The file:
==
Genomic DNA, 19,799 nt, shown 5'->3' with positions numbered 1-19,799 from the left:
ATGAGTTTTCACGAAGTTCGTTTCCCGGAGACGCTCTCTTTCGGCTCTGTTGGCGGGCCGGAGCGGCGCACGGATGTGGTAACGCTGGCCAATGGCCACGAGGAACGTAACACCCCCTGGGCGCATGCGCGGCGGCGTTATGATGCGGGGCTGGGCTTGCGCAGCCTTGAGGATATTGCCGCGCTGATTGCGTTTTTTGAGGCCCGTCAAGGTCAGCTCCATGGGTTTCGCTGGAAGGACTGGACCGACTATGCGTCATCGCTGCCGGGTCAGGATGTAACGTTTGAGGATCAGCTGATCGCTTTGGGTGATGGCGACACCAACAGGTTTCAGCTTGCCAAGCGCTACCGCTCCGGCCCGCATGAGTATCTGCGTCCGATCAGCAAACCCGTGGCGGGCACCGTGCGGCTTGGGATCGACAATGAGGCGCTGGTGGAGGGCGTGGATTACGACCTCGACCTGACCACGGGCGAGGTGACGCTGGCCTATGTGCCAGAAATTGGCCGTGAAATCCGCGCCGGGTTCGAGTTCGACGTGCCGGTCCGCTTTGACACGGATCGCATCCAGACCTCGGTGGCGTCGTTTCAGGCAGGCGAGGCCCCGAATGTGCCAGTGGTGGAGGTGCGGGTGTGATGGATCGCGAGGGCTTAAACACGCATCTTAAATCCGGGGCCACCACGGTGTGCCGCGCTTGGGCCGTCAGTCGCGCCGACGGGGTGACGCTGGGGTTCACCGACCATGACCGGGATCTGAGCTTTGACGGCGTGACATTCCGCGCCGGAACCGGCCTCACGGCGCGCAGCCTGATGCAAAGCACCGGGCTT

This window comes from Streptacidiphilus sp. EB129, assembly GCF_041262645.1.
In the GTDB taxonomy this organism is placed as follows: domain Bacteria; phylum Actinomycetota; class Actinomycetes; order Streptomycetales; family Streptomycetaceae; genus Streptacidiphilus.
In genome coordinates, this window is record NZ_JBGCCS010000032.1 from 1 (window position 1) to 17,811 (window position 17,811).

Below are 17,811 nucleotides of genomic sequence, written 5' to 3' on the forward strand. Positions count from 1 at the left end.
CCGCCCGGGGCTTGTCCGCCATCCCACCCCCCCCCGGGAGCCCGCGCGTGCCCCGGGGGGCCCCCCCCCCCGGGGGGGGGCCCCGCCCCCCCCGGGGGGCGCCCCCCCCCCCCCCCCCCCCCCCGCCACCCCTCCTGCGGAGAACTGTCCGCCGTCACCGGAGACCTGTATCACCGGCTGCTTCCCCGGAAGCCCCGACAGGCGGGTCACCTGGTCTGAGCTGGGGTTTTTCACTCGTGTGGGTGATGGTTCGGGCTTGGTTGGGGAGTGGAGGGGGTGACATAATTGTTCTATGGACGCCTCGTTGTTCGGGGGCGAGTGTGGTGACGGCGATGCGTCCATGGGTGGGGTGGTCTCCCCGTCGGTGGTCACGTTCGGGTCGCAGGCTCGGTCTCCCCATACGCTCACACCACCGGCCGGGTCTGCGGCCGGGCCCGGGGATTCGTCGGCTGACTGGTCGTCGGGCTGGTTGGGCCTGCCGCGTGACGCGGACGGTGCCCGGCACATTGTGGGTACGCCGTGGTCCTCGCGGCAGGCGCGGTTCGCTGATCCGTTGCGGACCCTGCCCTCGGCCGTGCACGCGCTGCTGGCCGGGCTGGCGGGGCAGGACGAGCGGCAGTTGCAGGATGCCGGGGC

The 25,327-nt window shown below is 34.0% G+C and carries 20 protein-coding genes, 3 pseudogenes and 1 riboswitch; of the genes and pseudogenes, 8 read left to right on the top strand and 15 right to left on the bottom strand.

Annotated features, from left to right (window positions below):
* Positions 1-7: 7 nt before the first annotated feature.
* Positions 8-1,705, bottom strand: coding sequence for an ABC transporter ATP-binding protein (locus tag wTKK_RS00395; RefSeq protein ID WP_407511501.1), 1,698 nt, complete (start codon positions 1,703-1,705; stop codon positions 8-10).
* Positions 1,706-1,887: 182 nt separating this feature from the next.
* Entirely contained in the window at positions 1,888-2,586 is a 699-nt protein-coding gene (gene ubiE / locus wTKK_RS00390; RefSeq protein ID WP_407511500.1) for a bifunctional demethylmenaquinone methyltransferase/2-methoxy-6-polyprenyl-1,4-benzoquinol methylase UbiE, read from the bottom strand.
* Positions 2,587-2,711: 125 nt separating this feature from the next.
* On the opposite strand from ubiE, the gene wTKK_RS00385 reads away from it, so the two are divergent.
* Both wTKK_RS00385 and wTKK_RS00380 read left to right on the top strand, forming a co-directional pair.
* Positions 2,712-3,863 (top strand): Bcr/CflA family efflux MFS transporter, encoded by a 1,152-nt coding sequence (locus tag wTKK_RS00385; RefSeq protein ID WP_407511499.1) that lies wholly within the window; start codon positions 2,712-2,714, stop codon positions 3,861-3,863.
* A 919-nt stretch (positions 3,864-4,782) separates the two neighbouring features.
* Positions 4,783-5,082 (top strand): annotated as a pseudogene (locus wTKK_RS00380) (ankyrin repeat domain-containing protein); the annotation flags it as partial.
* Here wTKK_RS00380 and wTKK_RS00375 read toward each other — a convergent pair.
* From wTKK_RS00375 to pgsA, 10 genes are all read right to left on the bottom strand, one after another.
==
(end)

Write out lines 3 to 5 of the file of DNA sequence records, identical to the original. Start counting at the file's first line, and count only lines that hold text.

This window comes from Streptacidiphilus sp. EB129, assembly GCF_041262645.1.
In the GTDB taxonomy this organism is placed as follows: domain Bacteria; phylum Actinomycetota; class Actinomycetes; order Streptomycetales; family Streptomycetaceae; genus Streptacidiphilus.
In genome coordinates, this window is record NZ_JBGCCS010000032.1 from 1 (window position 1) to 17,811 (window position 17,811).